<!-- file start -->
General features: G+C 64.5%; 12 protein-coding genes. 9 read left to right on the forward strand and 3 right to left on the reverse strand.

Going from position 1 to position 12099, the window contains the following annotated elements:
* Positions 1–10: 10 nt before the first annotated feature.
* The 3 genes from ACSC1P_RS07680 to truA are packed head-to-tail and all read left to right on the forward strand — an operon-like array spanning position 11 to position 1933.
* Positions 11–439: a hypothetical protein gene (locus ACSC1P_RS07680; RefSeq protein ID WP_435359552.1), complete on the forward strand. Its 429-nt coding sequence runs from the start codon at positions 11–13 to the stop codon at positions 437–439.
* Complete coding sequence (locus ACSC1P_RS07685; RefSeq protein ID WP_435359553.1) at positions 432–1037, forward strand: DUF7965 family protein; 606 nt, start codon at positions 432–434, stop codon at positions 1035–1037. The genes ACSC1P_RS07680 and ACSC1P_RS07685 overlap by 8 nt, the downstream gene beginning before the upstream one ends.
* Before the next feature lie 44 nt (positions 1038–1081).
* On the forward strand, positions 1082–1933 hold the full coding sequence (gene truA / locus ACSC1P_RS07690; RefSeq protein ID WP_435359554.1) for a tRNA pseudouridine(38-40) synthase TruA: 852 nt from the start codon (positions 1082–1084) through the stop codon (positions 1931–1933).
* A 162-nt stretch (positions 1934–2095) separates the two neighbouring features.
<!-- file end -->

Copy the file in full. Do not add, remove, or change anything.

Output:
General features: G+C 64.5%; 12 protein-coding genes. 9 read left to right on the forward strand and 3 right to left on the reverse strand.

Going from position 1 to position 12099, the window contains the following annotated elements:
* Positions 1–10: 10 nt before the first annotated feature.
* The 3 genes from ACSC1P_RS07680 to truA are packed head-to-tail and all read left to right on the forward strand — an operon-like array spanning position 11 to position 1933.
* Positions 11–439: a hypothetical protein gene (locus ACSC1P_RS07680; RefSeq protein ID WP_435359552.1), complete on the forward strand. Its 429-nt coding sequence runs from the start codon at positions 11–13 to the stop codon at positions 437–439.
* Complete coding sequence (locus ACSC1P_RS07685; RefSeq protein ID WP_435359553.1) at positions 432–1037, forward strand: DUF7965 family protein; 606 nt, start codon at positions 432–434, stop codon at positions 1035–1037. The genes ACSC1P_RS07680 and ACSC1P_RS07685 overlap by 8 nt, the downstream gene beginning before the upstream one ends.
* Before the next feature lie 44 nt (positions 1038–1081).
* On the forward strand, positions 1082–1933 hold the full coding sequence (gene truA / locus ACSC1P_RS07690; RefSeq protein ID WP_435359554.1) for a tRNA pseudouridine(38-40) synthase TruA: 852 nt from the start codon (positions 1082–1084) through the stop codon (positions 1931–1933).
* A 162-nt stretch (positions 1934–2095) separates the two neighbouring features.